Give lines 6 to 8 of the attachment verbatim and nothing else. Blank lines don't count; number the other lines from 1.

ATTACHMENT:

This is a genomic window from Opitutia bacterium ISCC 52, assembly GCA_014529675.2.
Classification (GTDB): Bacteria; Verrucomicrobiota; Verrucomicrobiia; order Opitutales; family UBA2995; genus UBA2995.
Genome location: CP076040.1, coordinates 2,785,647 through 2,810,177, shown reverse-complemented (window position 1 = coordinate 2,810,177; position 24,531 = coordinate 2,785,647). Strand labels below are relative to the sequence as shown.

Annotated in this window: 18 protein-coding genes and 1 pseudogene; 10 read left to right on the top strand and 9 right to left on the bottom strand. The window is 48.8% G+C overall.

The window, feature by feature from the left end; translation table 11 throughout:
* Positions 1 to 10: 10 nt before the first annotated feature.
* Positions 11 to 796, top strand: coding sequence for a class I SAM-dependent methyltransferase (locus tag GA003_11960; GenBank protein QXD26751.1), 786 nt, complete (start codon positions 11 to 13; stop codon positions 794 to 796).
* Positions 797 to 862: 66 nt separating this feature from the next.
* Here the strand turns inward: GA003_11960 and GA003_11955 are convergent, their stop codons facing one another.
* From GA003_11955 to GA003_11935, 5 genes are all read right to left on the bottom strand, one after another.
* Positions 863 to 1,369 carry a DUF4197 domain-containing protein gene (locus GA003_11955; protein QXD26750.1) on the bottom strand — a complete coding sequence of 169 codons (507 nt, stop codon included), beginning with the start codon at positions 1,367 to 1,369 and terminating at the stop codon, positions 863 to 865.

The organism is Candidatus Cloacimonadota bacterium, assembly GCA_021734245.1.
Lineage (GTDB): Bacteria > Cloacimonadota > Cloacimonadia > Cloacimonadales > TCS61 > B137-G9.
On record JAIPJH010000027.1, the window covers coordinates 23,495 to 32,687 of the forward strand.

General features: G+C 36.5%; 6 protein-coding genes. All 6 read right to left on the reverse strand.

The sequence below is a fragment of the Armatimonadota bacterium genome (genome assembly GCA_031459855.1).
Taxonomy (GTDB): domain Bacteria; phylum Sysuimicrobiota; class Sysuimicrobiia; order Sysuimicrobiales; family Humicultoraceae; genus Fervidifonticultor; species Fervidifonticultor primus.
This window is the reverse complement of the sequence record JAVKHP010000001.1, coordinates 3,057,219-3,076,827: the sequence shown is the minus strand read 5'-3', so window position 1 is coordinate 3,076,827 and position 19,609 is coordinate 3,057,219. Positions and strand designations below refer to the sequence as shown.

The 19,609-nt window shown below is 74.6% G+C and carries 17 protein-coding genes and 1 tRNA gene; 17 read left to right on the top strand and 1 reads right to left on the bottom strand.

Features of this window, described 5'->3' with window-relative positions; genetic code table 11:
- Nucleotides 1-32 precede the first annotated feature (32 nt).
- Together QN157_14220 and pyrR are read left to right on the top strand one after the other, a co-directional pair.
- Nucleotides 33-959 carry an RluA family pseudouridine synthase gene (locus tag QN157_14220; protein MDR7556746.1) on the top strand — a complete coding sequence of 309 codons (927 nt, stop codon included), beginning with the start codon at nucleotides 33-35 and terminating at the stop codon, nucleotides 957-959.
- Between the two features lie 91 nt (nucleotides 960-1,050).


* Positions 1 to 10: 10 nt before the first annotated feature.
* Positions 11 to 796, top strand: coding sequence for a class I SAM-dependent methyltransferase (locus tag GA003_11960; GenBank protein QXD26751.1), 786 nt, complete (start codon positions 11 to 13; stop codon positions 794 to 796).
* Positions 797 to 862: 66 nt separating this feature from the next.